Following that is a new cooperative, bag building game called Tabula Rasa from Kid Loves Tiger Games. In Tabula Rasa you are champions fighting back the malevolent forces of the world and trying to complete quests and increase your power and reputation to be able to eliminate the evil. As was previously mentioned, this is a pool building game where you are going to be drawing crystals from a bag, and it’s those crystals you will use to perform actions. You will use these actions to move around the board, collect treasure and power-ups, fighting the minions of the boss, and synthesizing new crystals to be able to more effectively use your powers. And it’s those powers that bring in some asymmetry, each player has a power associated with each gem, and having those different powers means each character will play slightly differently. Once enough quests are completed or the threat becomes too high, the final showdown begins, if you are able to defeat the final boss then you win. So if a cooperative bag building game sounds your speed, check out the Kickstarter page.
And last but not least, we have the dice, worker placement game Monster Lands. In this worker placement game you are trying to gain the most glory in order to be crowned the new king, but to do that you are going to have to defeat monsters and re-conquer the land. You will have to build up your clan to be fighting fit, by recruiting warriors, equipping them with weapons and items, and sending them off to do battle. Your dice pool is going to be determined by your clan strength as well as the mercenaries that you have hired, and it’s these dice you will roll and use to acquire everything you need. Place on the main board to get items items or more mercenaries, get some more gold to pay those mercenaries, or send a mercenary fully loaded out to battle. As you defeat monsters you will gain more glory and your clan will become stronger, be the strongest after 6 rounds to be the winner. You can find out more about this game on the Kickstarter page.
Gameplaywright and Atlas Games have started a Kickstarter Campaign for The White Box, a game design workshop in a box. The White Box comes with everything you need to design the next great board game – dice, cubes, meeples, discs, and punchboards. Also included are an essential set of essays on game design from veteran Jeremy Holcomb (The Duke), and a gift certificate to The Game Crafter.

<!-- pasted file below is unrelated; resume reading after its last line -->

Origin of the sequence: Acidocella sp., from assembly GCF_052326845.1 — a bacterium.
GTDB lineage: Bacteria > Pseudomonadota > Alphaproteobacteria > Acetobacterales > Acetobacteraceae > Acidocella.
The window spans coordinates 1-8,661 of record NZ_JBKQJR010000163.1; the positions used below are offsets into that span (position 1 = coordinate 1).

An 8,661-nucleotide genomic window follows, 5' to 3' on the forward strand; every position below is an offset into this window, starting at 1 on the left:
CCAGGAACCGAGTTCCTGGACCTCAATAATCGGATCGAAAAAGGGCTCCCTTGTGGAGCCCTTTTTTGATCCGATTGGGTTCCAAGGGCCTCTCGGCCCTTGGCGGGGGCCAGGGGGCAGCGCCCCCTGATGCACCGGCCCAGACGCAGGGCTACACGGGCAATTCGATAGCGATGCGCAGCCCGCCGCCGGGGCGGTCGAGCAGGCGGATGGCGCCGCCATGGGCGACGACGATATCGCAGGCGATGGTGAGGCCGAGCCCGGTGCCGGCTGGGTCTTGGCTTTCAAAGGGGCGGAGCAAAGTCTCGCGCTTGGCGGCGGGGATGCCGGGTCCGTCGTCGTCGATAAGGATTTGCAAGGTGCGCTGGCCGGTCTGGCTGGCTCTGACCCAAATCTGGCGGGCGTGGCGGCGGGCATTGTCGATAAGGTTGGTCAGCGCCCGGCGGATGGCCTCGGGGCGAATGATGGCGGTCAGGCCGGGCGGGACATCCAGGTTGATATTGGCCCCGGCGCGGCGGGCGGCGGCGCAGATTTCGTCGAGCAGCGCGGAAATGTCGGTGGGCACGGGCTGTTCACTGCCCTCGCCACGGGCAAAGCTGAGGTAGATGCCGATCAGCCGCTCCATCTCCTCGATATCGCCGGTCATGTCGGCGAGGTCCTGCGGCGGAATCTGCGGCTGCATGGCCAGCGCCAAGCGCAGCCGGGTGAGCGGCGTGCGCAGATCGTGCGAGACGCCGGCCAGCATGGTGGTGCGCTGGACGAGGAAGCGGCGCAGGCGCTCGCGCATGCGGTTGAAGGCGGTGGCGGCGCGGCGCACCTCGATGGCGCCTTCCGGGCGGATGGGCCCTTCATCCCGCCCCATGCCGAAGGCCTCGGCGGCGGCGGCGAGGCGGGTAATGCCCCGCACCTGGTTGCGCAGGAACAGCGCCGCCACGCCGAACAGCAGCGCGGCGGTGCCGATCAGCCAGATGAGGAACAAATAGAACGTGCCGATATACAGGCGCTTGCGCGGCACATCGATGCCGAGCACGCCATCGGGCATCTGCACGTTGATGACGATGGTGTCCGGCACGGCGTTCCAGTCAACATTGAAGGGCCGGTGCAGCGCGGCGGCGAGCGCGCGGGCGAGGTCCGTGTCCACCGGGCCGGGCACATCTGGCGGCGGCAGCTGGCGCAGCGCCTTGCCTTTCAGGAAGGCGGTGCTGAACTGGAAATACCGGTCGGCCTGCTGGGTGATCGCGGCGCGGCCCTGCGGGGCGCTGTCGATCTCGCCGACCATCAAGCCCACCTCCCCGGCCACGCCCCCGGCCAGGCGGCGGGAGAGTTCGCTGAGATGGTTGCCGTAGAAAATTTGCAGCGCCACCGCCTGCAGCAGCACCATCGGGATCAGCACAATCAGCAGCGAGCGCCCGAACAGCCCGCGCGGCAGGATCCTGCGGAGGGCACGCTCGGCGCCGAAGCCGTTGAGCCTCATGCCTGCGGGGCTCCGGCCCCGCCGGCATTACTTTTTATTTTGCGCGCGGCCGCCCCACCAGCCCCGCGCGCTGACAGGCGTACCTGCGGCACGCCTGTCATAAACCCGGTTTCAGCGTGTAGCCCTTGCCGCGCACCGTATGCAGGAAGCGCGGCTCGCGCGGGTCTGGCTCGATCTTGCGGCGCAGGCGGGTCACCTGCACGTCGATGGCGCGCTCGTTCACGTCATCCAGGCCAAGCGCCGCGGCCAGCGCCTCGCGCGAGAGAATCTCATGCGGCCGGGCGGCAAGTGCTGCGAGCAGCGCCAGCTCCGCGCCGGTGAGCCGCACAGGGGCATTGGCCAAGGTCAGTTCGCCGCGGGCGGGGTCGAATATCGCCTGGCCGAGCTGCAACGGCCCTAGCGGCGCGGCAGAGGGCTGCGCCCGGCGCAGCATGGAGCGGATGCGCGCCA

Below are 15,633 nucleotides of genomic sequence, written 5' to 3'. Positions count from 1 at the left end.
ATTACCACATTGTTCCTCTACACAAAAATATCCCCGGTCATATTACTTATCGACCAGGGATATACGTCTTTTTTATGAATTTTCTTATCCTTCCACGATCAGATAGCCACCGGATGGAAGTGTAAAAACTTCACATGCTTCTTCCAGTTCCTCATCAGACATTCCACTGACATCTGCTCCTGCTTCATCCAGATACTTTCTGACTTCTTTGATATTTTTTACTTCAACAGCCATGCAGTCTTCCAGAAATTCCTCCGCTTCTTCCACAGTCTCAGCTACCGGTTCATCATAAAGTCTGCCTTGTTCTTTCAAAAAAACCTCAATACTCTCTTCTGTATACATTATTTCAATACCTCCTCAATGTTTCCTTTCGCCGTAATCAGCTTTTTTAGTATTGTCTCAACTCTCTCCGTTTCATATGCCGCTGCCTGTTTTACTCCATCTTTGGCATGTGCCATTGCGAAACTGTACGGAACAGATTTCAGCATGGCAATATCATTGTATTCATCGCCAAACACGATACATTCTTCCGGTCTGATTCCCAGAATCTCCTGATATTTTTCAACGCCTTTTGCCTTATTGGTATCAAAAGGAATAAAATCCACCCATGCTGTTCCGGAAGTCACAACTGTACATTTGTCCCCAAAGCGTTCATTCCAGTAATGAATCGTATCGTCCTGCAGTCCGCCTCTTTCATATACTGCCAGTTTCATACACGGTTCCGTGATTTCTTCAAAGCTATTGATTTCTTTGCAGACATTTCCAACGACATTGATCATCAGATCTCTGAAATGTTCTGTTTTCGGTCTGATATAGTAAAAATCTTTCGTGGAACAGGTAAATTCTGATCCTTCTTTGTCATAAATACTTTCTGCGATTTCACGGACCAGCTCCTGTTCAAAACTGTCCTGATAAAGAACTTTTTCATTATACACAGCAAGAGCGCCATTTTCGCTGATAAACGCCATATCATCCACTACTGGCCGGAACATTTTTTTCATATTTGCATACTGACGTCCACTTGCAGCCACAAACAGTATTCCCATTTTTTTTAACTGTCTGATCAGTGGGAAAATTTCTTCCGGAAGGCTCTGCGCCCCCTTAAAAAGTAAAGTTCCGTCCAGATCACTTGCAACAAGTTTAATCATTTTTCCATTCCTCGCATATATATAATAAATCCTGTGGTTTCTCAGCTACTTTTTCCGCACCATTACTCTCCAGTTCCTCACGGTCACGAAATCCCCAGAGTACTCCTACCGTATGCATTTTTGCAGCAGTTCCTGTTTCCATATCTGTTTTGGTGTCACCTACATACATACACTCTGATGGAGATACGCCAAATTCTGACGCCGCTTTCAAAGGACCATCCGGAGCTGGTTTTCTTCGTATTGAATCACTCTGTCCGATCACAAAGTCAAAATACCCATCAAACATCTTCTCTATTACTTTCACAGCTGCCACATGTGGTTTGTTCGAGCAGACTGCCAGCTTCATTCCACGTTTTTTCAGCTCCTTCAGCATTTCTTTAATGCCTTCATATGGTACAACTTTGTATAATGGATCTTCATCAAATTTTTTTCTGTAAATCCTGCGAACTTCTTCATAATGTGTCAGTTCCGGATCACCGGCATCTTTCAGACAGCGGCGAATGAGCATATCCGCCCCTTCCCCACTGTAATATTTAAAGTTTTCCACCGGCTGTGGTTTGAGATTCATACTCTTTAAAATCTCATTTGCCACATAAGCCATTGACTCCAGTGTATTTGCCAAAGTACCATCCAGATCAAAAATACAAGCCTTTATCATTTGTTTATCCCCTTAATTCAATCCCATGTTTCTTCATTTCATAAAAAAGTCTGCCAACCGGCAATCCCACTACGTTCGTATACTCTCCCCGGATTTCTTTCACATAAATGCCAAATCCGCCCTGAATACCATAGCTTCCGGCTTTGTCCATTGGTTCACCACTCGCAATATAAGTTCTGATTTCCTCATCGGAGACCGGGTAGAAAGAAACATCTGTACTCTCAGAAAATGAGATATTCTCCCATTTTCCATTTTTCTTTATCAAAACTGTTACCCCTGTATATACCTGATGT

The Kickstarter Campaign for The White Box will continue through May 17, and is expected to deliver in October 2017.
The folks over at Boards and Barley have posted a series of articles for aspiring game designers about where to find good components for all your prototype needs. You can check out their recommendations for a game design starter kit, with materials sourced from both Amazon and EAI Education, and if you’re interested look up their more in depth articles on how to find cards, meeples, chits and dice.
One of the barriers to game design is a lack of components. If you had blank cards sitting around, you would be more likely to start designing a card game. If you had some dice, you might design a dice game. The point is that if you had game design components available to you, then you are much more likely to move your game designs from the Concept phase to the Prototype/Playtesting phase.
Today I am listing some of the items that I find most useful in putting together a prototype. The hope is that you can find what you need to move your game design along.
To read the entire article, you can visit Boards & Barley here.
In this great blog post Grant Rodiek takes a look at what is required to take a game that might be able to survive a few plays to being one that has longevity. He talks about the various different factors a game designer can take into consideration that elevate games into the category of an evergreen as opposed to simply being the new hotness for a few months to a year and merely being as Tom Vasel puts them “One Hit Wonders”.
To read his blog post head over to Hyperbole Games website here.